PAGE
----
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The Independent Culture
"The most powerful autobiography of a living author I have ever seen." Sheridan Morley, eminent resident of Hyperbole Mansions, is not a man to let a superlative go by. Thus a commendation from him on the cover of a book might need to be taken with a sackful of salt, but in the case of Arthur Miller's Timebends, he's on the money. Despite being a nice Jewish boy with an elder brother named Kermit, struggling through the McCarthy years and marrying Marilyn Monroe, Miller also found time to write an enviable collection of plays. I've always been uneasy about the reverence accorded to Death of a Salesman (although Warren Mitchell's performance in the 1980 National production made me want to work in theatre), but The Crucible is one the century's great plays. And then there's the Jewish guilt pulsing through Broken Glass or the movie star glamour in After the Fall. If for nothing else, read this hugely impressive book to see their autobiographical well-springs.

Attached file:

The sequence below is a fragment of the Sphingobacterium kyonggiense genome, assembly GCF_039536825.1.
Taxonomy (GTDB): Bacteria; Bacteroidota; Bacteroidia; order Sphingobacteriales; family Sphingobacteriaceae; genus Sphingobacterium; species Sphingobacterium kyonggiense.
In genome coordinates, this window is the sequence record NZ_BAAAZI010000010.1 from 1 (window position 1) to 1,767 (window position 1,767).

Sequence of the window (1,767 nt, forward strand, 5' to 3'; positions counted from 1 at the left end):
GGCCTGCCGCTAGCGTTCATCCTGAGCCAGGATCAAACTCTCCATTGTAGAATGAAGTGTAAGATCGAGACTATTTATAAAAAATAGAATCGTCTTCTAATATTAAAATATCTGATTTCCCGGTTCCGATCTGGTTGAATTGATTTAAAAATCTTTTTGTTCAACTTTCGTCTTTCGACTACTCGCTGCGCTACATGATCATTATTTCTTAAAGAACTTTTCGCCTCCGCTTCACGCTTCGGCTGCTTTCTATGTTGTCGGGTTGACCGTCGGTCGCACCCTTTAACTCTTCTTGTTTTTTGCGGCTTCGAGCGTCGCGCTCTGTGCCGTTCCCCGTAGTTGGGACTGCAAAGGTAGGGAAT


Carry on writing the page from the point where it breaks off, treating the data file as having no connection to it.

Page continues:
`Timebends' published by Methuen at pounds 9.99